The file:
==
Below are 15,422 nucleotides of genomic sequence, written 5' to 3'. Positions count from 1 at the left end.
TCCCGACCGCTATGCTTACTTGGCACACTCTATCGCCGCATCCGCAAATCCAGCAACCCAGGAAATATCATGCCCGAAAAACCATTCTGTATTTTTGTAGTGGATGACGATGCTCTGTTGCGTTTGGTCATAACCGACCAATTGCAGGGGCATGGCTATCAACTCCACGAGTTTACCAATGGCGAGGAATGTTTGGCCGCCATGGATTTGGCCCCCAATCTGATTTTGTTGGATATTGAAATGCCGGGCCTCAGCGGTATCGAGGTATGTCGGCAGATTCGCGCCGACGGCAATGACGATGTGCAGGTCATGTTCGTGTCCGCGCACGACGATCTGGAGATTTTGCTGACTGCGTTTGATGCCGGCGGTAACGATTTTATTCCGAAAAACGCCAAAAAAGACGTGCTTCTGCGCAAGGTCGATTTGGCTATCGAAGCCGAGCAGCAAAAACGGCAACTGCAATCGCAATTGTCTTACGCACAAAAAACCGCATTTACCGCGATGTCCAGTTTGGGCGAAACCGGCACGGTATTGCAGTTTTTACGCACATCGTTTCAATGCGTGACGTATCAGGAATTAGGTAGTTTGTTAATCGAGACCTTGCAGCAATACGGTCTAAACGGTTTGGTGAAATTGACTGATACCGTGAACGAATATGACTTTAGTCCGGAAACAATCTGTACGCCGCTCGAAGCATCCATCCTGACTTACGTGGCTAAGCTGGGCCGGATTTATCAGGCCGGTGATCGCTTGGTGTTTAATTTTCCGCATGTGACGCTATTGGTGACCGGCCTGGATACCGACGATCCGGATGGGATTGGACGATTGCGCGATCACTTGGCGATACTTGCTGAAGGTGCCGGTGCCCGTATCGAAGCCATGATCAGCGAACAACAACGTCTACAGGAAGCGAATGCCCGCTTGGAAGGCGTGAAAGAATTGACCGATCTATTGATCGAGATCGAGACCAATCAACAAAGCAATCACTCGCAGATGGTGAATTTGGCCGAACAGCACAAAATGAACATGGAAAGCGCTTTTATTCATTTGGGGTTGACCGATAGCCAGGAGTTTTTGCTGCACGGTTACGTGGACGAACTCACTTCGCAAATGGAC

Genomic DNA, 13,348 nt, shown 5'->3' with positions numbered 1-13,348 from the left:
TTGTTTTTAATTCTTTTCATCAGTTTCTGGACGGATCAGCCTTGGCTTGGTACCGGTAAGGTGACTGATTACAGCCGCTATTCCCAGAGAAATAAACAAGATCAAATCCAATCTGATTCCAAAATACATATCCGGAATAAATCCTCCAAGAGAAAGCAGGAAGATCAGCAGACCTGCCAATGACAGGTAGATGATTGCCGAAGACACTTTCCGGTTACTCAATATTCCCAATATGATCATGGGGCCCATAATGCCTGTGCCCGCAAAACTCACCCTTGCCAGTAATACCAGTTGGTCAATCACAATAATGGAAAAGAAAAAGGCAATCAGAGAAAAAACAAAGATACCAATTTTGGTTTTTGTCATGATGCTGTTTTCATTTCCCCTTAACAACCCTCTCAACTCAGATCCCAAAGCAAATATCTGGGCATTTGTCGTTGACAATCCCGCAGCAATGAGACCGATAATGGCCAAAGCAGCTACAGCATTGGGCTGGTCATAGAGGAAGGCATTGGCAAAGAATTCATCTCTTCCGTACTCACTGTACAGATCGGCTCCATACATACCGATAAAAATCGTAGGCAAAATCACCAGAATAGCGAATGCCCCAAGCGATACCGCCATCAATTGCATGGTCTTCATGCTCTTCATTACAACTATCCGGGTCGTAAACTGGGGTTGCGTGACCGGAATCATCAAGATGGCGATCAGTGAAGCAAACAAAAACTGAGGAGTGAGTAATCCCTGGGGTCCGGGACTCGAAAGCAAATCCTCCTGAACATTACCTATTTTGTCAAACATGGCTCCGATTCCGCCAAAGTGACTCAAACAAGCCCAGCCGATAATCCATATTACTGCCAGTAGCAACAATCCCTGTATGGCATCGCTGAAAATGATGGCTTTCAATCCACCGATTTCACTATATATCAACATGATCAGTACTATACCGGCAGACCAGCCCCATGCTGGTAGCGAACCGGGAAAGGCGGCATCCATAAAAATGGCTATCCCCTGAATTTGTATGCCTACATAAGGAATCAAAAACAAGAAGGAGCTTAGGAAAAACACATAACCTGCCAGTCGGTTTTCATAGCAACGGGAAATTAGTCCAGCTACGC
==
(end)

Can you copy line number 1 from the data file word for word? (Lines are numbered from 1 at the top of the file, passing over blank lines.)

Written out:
Below are 15,422 nucleotides of genomic sequence, written 5' to 3'. Positions count from 1 at the left end.